3.5 star, YA

Review: Once a King by Erin Summerill

Series: Clash of Kingdoms #3

once a king -erin summerillAodren: A lonely, young king, searching for a way to dismantle his father’s dark legacy.

Lirra: A girl with the power to control the wind, torn between duty and following her dreams

For twenty years, Channelers—women with a magical ability—have been persecuted in Malam by those without magic. Now King Aodren wants to end the bloody divide and unite his kingdom. But decades of hatred can’t be overcome by issuing decrees, and rumors of a deadly Channeler-made substance are only fueling people’s fears. Lirra has every reason to distrust Aodren. Yet when he asks for help to discover the truth behind the rumors, she can’t say no. With Lirra by his side, Aodren sees a way forward for his people. But can he rewrite the mistakes of the past before his enemies destroy the world he’s working so hard to rebuild?


3.5 Drink Me Potions


Finishing the Clash of Kingdoms series had me wondering this exact thought: what would the king of Malam do now that his crush chose someone else and there’s a whole kingdom to restore in unity and reputation.

Thankfully, Erin Summerill clearly heard my thoughts. And this, my friends, was the answer to that question.

While Once a King was marketed as a separate standalone from the Clash of Kingdoms series, I wouldn’t recommend it necessarily to be read before the others. It’ll still mildly make sense but a) there are spoilers as to what happened with the plot and some characters from the prequel series and b) there isn’t as much background information of the world building here so it would make the experience less enjoyable in a way with so much scrambling to catch up.

Much of the book (if not it’s entirety) was spent in the kingdom of Shaerdan, a kingdom that celebrated its channellers (women with magical abilities) while Malam was known in the past for hunting them down for their differences. Being king of that kingdom here? Not such a fun position to be in.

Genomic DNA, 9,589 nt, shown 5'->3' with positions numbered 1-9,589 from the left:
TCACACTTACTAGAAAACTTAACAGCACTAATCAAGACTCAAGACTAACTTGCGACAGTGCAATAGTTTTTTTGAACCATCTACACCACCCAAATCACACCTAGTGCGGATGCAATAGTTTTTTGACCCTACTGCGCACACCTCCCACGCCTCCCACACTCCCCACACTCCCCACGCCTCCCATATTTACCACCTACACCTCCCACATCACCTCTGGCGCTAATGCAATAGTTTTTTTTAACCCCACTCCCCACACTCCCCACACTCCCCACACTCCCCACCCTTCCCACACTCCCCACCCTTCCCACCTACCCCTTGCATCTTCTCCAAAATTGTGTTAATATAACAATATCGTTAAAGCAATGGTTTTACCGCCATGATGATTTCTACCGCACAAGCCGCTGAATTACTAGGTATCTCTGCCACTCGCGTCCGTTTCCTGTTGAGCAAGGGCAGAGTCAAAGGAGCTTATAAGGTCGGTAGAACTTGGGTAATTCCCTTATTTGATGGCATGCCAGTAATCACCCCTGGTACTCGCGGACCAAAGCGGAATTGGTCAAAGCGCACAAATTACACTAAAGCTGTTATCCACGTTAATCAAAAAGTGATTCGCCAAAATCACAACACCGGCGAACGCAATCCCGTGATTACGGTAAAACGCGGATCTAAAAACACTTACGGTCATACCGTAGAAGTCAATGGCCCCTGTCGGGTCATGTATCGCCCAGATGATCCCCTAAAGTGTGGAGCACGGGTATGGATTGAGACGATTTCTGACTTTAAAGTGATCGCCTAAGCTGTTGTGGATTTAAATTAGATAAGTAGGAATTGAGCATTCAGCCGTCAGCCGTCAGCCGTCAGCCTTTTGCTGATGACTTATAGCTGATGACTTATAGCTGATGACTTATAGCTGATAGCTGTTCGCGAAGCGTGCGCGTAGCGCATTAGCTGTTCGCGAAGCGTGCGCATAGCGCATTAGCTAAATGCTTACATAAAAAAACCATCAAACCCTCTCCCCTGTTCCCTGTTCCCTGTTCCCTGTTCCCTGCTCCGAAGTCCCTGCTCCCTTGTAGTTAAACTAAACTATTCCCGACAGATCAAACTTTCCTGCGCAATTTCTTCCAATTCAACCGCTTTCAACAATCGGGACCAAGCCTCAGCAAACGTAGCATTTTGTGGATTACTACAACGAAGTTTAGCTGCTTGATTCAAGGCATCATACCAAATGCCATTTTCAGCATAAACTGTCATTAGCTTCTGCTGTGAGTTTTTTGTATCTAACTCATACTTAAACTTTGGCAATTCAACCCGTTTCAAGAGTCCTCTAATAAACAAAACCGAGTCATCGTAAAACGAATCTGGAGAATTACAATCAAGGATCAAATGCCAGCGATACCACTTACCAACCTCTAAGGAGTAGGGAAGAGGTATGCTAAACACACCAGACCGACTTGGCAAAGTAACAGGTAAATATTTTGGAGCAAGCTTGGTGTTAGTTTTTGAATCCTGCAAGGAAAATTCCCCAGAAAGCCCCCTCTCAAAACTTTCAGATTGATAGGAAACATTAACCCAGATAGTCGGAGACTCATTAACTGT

Aodren was an amazing protagonist. I loved his POV as you really get to see what’s inside. He felt so deeply, especially for his people, yet no one else could seem to understand how hard he was trying to restore Malam in the eyes of the rest of the world. And even among its own people who were still being prejudiced against Channellers.

Meanwhile, I can’t quite say the same for his love interest, Lirra. I liked her POV but I’m not sure I could stand her at times. She was initially the epitome of judgmental towards Aodren, listening to all the stereotypes about his character, calling him the bloody king o’ Malam. Yes, she changed over time, and really came through for everything that tied the plot together, but something about her just still sets me apart from truly loving her.

Aside from the characters, I must say that the plot line was leaning towards the simpler side. A counterfeit product has been released among the different factions of warriors from the different kingdoms that came to celebrate the festival. Marketed as an elixir of energy and strength, it unfortunately has lethal consequences that point towards Channeller magic, further fueling the still-remaining hatred and prejudices among the people of Malam. Wow, Aodren has his work cut out for him.

It was kind of fun hunting down the culprits with the clock ticking down as the contest and festivities came to an end with Aodren no closer to regaining trust and union for his kingdom. I didn’t quite guess who it was, although in hindsight I probably should’ve.

While I always love a good high fantasy with many twists and turns that are usually unpredictable by nature, sometimes a nice simple fantasy is also great for a quiet day in. It was a little slow sometimes but overall, it was a cute and heartwarming story of individuals learning to reach out to those who are different and not cower in fear ’cause of it. I definitely stand by the moral of the story, and that’s the most important part.

Overall Recommendation:

Once a King continues the storyline from the Clash of Kingdoms series with King Aodren as the protagonist. At its heart is a mystery for the supplier of a deadly product that has fueled more hatred against magical women in Aodren’s kingdom. But around this central storyline is a heart for those who are different, and a man who starts the call for change by humbly doing what he can for the people he loves. If that speaks to you, regardless of the simplicity of the plot, you should pick this book up (maybe after the other two books).